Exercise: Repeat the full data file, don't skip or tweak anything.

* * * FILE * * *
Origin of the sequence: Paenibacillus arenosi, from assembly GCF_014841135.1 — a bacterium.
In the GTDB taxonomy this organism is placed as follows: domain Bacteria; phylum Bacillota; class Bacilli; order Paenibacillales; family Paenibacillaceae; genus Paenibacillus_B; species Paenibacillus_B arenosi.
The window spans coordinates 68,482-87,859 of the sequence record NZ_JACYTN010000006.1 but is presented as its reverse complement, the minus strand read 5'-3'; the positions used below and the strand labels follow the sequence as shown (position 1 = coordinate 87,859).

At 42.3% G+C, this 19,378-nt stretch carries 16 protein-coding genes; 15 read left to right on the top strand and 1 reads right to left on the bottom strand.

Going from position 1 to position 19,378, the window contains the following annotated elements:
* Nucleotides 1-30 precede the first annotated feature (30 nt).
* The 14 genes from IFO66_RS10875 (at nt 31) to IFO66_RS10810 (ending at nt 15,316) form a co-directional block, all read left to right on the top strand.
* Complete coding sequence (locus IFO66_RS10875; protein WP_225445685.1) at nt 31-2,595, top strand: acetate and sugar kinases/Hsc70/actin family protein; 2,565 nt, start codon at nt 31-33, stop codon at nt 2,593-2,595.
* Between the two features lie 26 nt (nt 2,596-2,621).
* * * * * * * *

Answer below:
Origin of the sequence: Paenibacillus arenosi, from assembly GCF_014841135.1 — a bacterium.
In the GTDB taxonomy this organism is placed as follows: domain Bacteria; phylum Bacillota; class Bacilli; order Paenibacillales; family Paenibacillaceae; genus Paenibacillus_B; species Paenibacillus_B arenosi.
The window spans coordinates 68,482-87,859 of the sequence record NZ_JACYTN010000006.1 but is presented as its reverse complement, the minus strand read 5'-3'; the positions used below and the strand labels follow the sequence as shown (position 1 = coordinate 87,859).

At 42.3% G+C, this 19,378-nt stretch carries 16 protein-coding genes; 15 read left to right on the top strand and 1 reads right to left on the bottom strand.

Going from position 1 to position 19,378, the window contains the following annotated elements:
* Nucleotides 1-30 precede the first annotated feature (30 nt).
* The 14 genes from IFO66_RS10875 (at nt 31) to IFO66_RS10810 (ending at nt 15,316) form a co-directional block, all read left to right on the top strand.
* Complete coding sequence (locus IFO66_RS10875; protein WP_225445685.1) at nt 31-2,595, top strand: acetate and sugar kinases/Hsc70/actin family protein; 2,565 nt, start codon at nt 31-33, stop codon at nt 2,593-2,595.
* Between the two features lie 26 nt (nt 2,596-2,621).